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Malvolio at Malfi: Managing Desire in Shakespeare and Webster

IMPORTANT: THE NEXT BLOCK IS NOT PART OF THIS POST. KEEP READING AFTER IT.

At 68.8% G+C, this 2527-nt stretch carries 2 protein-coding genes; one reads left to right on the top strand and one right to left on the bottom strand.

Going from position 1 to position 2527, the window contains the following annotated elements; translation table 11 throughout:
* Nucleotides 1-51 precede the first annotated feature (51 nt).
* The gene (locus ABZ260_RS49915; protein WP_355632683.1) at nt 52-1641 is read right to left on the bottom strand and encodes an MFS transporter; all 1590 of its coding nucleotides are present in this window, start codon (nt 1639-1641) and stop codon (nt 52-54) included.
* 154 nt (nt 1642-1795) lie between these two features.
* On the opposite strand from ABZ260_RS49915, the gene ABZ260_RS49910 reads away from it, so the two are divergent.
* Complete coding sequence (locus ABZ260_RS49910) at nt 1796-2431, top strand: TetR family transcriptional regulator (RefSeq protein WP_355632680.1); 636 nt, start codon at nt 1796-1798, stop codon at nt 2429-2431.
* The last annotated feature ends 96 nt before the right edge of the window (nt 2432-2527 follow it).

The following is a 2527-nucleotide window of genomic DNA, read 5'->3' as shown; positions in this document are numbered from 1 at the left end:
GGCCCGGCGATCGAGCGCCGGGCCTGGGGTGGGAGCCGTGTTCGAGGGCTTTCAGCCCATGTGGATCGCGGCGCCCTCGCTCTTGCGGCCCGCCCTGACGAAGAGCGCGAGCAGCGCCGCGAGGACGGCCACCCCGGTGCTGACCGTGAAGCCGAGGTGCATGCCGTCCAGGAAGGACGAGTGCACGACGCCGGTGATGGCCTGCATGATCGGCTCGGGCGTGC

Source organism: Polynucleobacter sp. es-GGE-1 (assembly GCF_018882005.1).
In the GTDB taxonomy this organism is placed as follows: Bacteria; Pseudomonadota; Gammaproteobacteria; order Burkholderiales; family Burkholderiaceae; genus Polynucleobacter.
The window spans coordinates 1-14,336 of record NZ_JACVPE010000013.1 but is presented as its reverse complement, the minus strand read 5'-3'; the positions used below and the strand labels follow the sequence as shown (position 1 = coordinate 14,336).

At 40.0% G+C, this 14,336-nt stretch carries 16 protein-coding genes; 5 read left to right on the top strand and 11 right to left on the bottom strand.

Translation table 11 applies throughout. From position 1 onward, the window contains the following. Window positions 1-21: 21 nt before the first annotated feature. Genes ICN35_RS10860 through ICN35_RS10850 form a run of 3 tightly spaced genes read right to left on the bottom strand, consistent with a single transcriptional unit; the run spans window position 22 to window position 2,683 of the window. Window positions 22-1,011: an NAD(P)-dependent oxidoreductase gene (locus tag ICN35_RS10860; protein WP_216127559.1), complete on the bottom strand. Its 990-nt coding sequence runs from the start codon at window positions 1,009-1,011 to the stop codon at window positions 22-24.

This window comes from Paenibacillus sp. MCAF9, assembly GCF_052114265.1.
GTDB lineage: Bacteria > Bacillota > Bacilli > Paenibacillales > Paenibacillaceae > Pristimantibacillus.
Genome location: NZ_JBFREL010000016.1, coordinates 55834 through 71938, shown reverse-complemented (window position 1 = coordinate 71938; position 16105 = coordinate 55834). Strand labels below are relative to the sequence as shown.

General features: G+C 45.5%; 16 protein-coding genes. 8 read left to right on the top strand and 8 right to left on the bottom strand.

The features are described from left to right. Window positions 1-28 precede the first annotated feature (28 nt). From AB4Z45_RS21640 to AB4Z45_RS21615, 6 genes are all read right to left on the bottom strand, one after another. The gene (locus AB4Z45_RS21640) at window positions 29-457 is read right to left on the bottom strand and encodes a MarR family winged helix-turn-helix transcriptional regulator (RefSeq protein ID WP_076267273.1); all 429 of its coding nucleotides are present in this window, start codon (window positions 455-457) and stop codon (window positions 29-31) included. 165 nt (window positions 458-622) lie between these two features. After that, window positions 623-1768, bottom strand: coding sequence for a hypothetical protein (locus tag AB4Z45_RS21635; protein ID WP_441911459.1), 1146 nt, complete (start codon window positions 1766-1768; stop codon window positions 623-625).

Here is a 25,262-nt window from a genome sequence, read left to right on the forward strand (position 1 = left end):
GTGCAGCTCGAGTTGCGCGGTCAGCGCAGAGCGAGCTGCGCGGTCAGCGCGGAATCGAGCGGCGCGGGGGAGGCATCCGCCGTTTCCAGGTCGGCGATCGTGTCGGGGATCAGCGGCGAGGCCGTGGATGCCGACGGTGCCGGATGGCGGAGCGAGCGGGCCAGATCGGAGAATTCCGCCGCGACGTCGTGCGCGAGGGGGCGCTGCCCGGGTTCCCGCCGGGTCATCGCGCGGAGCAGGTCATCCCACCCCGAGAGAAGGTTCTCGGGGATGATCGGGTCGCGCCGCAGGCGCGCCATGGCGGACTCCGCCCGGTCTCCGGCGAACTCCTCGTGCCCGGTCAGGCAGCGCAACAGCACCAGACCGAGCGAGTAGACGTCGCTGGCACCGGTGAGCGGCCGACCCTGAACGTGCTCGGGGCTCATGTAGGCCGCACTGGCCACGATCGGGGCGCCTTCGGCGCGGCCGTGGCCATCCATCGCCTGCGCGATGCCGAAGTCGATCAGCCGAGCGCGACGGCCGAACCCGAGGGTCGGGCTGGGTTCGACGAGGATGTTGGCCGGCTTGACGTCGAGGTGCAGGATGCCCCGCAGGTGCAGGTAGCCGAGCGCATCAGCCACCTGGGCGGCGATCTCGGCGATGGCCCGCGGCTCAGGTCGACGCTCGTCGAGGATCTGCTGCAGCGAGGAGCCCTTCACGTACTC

This essay hypothesizes a transgeneric afterlife for Shakespeare’s steward Malvolio in Webster’s Duchess of Malfi. If Webster found material for his tragedy in the scapegoated household manager of Twelfth Night, Malvolio is transformed into two figures. Social-erotic fantasies foregrounded, Malvolio reappears as Antonio, the estate steward wooed by his aristocratic mistress. Sinister potential developed, he becomes Bosola, the brooding intelligencer delegated to manage Ferdinand’s malevolent desires. My hypothesis suggests that Webster was attuned to the social-historical liminality of the steward, that he used Malvolio’s erotically inflected relation to a female aristocrat to sharpen issues of historical transition and service. Webster’s tragedy enlarges the role of Malvolio and then strategically positions a strong aristocratic female character in relation to the two steward figures. The Duchess is doubly triangulated in the play, situated in a dramatic intersection between her two brothers and the two steward figures. Her clandestine marriage to Antonio challenges the feudal power that her brothers would preserve, and her insistence on unvarnished economic language in courting Antonio undermines aristocratic discourse and marks her commitment to an alternative social-erotic world, unbound by status or contract. Reading The Duchess of Malfi in light of Shakespeare’s Twelfth Night adds to the current reexamination of early modern service. In addition, the careful staging of the Duchess’s failure to achieve her desire because of the imposition of her brothers’ cruel desires, as managed by Bosola, provokes us to weigh radical potential against tragic inevitability.

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